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Written on 26 Apr 2021 by Marco Felici

Education, well-being and levelling-up

Higher education can help with levelling-up, including in terms of subjective well-being, but only if policy is attentive to providing local tools for distributing its social and economic impacts, says Marco Fellici, Researcher.

The Many Dimensions of Well-being project at the Bennett Institute for Public Policy seeks to understand variation in well-being beyond what can be learned from average trends by zooming in on different groups in society. One stream of research focuses specifically on how education and subjective well-being (SWB) relate to each other. Education is associated with a number of positive outcomes: better job prospects, opportunities for geographic and social mobility, and a greater pool of resources that can act as a buffer for SWB against unfortunate events and circumstances (such as the many brought about by the pandemic). It can also reduce inequality and is thus relevant for the UK government’s levelling-up agenda. Research by the What Works Centre for Wellbeing found substantial inequalities in SWB across and within local authorities in Britain. On average, higher education is also associated with higher SWB, although there is heterogeneity and some places report a reversed pattern.

When analysing the effect of additional education on social and economic outcomes, it is common to focus on the difference between those with and without an undergraduate degree. This is due primarily to the fact that education is structured in cycles (e.g. a three-year degree) and the ability to economically utilise education is closely tied to completing cycles and thereby achieving on-paper qualifications. Moreover, degree-level education is associated with large jumps in outcomes, for instance in the wage premium. However research exists that takes a broader definition of education (for instance total years of full-time education) and the positive association between education and SWB remains. Nonetheless, these results might hide important nuances in the effect of education across the SWB distribution. For example, an individual who is going through a tough time might benefit (or not) from having a degree differently from someone who is facing less challenging circumstances. In fact, if education buffers SWB, we might expect that the more challenged individuals are, the more they benefit from the buffer. This would imply that differences in educational attainment have divergent effects on SWB depending on whether an individual has high or low SWB.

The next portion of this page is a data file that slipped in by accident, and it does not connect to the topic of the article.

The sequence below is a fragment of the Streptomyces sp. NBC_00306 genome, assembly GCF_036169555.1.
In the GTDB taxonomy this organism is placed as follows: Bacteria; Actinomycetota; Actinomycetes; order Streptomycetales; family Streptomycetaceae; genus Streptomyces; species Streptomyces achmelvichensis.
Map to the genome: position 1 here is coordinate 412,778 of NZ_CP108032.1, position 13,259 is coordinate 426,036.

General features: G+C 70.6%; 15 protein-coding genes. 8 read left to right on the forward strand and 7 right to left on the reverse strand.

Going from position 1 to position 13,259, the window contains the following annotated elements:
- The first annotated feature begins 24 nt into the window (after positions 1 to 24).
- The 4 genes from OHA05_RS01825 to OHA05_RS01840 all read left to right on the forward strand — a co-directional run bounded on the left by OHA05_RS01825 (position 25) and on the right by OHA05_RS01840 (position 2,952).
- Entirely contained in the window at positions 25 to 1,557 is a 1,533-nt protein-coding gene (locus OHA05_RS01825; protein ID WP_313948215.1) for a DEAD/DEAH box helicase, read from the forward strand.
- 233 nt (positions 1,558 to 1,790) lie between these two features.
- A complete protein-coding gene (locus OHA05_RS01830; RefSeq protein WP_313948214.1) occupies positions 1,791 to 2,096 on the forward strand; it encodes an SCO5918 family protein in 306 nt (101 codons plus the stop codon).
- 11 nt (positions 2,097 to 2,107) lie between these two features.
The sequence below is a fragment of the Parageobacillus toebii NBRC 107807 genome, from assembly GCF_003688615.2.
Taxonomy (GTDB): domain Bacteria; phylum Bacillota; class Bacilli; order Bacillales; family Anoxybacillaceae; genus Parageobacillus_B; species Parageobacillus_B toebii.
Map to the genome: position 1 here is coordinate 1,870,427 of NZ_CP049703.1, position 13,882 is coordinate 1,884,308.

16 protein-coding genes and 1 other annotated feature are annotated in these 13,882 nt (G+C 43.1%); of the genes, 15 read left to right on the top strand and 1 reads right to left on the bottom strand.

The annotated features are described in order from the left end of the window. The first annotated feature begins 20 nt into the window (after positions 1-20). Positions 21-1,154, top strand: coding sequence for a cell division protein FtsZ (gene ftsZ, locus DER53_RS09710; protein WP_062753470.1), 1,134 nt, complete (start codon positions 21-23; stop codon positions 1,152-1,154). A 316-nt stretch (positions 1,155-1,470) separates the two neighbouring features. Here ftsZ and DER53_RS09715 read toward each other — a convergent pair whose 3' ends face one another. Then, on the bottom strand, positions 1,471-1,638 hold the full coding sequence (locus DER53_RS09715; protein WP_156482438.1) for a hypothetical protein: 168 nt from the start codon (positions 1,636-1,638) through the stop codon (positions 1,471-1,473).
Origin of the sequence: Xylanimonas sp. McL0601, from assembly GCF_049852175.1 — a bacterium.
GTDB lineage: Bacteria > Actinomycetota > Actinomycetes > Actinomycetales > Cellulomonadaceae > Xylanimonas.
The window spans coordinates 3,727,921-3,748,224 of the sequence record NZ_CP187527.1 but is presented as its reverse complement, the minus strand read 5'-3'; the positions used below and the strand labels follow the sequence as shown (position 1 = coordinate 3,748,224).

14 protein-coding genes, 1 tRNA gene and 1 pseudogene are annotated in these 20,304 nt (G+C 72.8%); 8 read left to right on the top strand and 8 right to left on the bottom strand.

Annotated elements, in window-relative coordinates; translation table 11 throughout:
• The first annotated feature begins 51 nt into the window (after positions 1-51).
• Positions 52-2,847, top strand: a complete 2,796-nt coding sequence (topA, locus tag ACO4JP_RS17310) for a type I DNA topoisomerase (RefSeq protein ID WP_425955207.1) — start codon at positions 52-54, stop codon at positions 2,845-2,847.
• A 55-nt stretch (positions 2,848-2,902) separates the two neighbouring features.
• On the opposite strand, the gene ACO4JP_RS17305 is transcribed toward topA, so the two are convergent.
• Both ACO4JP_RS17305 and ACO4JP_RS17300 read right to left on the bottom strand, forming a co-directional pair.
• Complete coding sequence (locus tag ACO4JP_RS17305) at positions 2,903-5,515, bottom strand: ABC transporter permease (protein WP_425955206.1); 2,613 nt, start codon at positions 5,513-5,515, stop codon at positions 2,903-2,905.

We can explore these themes using the Community Life Survey for England between 2012 and 2017 by looking separately at groups of individuals that report low and high life satisfaction, a popular albeit incomplete measure of SWB. Figure 1 focuses on individuals who report a life satisfaction of below 5 on a 0 to 10 scale. It visually shows how the share of individuals with a bachelor’s degree or higher relates to mean life satisfaction. It groups these averages by type of geographical area – deprived, rural, urban & suburban and central urban areas where large numbers of students and young professionals live. One takeaway is that areas with more degree holders also have higher levels of life satisfaction. Another is that the type of area matters. Those areas defined as “Deprived”, which are mostly located within urban and suburban areas and which record, among other things, higher than average rates of unemployment, have both the lowest levels of educational attainment and the lowest levels of reported life satisfaction. This is compared to better off areas across the board: be it rural, urban, suburban or the central urban areas where large numbers of students and young professionals live (which are the places recording the highest levels for both variables).